Although the spokesman didn't mention it, there's another reason Pyongyang doesn't want Tokyo to attend the talks: the fact that Japan is stepping up its campaign against the abduction of Japanese citizens since Abe took office. On November 2 the Tokyo government submitted, jointly with the U.S. and some E.U. countries, a draft resolution to a U.N. General Assembly panel that "denounces North Korea's abduction of foreign nationals as violations of the human rights of the nationals of the other sovereign countries." (The Daily Yomiuri, Nov. 4).

But to me bringing up an irrelevant allegation, amid the nuclear crisis, about the crime which was committed more than a quarter century ago is something like a dealer who has sold time "forward" now failing to deliver it. Kim Jong Il could buy time at a bargain price because Abe's predecessor was dying for the possible normalization of diplomatic ties between the two countries which would have brought him a sizable cut in an estimated US$ 10 billion wartime reparation. North Korea's buy-order was effectively confirmed in the vaguely-worded "Pyongyang Declaration" by Kim and his counterparty when the first summit meeting took place on September 17, 2002 in the capital of the DPRK. Subsequently it was reconfirmed time and again at the second summit meeting and the series of "working-level" meetings. It's no wonder Pyongyang became indignant at the Tokyo's wavering move which Kim thought constituted a downright breach of trust.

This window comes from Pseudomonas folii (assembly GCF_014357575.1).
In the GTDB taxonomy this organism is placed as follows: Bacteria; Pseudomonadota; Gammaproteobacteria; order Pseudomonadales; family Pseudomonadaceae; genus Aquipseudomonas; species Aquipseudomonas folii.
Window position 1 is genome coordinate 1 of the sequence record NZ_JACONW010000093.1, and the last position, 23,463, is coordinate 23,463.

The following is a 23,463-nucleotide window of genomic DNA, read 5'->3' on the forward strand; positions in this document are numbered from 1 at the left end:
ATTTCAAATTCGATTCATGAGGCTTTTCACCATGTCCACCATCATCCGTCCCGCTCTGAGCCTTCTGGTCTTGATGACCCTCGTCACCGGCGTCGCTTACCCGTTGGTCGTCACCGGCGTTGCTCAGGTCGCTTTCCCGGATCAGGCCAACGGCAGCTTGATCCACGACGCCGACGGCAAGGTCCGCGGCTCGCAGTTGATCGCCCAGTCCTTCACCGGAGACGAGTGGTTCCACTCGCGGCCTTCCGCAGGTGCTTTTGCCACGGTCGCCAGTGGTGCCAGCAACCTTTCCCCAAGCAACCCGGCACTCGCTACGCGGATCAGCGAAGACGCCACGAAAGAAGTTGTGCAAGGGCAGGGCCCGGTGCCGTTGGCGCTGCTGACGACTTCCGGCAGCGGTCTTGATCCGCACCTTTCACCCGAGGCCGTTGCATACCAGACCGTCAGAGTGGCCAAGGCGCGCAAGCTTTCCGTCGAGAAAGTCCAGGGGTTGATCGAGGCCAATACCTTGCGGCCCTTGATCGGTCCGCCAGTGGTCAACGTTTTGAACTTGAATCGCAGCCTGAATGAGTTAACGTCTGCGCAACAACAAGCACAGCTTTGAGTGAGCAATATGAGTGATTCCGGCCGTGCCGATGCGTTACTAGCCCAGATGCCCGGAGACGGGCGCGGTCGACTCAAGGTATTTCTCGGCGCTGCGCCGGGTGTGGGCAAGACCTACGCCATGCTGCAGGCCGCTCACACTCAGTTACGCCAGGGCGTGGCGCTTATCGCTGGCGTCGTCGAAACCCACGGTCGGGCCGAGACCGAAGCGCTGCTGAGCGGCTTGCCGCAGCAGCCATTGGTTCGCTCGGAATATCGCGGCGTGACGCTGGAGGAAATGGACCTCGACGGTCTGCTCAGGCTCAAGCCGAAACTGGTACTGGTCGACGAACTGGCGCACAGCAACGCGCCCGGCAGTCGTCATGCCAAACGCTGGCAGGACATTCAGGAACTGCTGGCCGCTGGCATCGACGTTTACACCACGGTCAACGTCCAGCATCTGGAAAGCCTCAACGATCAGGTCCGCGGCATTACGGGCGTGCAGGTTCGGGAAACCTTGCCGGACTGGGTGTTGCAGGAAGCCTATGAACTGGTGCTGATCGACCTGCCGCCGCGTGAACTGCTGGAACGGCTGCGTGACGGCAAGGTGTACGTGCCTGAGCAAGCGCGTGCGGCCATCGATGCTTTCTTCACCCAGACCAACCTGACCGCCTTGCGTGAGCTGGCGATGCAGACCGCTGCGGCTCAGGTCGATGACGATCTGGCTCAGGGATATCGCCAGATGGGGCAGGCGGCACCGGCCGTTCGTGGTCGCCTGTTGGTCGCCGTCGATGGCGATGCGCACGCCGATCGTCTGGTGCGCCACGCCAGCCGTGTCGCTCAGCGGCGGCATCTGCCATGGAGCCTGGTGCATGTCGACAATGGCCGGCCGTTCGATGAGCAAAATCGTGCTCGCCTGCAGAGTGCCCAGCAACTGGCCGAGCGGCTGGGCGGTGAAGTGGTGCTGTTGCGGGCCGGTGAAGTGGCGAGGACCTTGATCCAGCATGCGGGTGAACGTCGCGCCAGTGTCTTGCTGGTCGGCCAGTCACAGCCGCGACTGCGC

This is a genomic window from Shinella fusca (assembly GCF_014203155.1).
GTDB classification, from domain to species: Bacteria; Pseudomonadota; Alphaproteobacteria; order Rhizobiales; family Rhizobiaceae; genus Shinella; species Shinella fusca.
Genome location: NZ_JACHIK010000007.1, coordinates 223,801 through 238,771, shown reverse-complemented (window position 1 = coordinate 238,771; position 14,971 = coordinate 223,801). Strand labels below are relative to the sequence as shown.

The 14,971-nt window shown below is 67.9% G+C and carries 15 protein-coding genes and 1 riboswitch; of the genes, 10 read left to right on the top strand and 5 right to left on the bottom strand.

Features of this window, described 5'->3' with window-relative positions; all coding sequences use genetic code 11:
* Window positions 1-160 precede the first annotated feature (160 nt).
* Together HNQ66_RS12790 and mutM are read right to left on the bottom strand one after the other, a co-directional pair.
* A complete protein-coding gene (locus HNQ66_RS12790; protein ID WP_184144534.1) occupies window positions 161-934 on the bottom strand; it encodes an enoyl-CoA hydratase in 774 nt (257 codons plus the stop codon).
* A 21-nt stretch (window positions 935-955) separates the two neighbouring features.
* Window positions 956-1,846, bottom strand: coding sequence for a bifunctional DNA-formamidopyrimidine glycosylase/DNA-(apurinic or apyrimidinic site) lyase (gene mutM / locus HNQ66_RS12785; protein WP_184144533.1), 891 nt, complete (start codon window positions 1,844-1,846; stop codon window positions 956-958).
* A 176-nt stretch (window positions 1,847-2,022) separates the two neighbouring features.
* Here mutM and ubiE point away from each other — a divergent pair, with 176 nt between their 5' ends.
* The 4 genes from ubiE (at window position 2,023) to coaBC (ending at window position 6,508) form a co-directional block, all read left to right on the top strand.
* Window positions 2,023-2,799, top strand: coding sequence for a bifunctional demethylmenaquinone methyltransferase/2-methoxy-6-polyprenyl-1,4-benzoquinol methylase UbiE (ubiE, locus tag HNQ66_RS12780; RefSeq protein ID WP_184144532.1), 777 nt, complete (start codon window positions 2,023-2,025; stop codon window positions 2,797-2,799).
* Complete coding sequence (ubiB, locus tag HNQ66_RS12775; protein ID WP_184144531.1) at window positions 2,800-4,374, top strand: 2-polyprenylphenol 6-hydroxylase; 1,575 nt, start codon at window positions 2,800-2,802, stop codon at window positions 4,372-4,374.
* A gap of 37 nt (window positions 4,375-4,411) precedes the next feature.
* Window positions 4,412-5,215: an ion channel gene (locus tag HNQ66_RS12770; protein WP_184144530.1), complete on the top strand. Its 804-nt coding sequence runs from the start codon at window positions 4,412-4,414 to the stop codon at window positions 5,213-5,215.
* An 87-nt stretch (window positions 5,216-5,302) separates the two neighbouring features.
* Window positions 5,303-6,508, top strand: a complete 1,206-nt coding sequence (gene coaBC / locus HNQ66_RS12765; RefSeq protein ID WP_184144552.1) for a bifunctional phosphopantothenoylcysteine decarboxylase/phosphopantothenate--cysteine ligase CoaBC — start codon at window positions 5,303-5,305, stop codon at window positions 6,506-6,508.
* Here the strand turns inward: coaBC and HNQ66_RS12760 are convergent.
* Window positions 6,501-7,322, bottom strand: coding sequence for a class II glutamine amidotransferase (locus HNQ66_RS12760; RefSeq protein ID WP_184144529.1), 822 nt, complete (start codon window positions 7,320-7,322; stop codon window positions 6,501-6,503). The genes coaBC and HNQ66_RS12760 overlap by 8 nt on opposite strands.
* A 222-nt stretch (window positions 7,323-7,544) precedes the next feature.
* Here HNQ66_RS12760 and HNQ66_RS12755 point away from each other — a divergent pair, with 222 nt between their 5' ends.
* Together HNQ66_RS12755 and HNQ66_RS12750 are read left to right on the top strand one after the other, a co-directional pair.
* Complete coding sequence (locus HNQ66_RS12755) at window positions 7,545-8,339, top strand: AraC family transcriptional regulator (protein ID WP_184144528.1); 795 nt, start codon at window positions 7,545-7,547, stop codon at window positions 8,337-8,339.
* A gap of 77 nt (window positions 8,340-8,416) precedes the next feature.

As for the family members of the abductees, it's a pity to see them invigorated all anew by the Abe government and the media as if their missing children and siblings are all alive and can be brought back with the worn-out "pressure and dialogue" policy inherited from Junichiro Koizumi. I used to admire their perseverance. But not anymore. Too much perseverance sometimes indicates lack of learning ability.

So what can we do to effectively deal with the ever-worsening situation? Sorry to say, there's absolutely nothing we can realistically do to that end.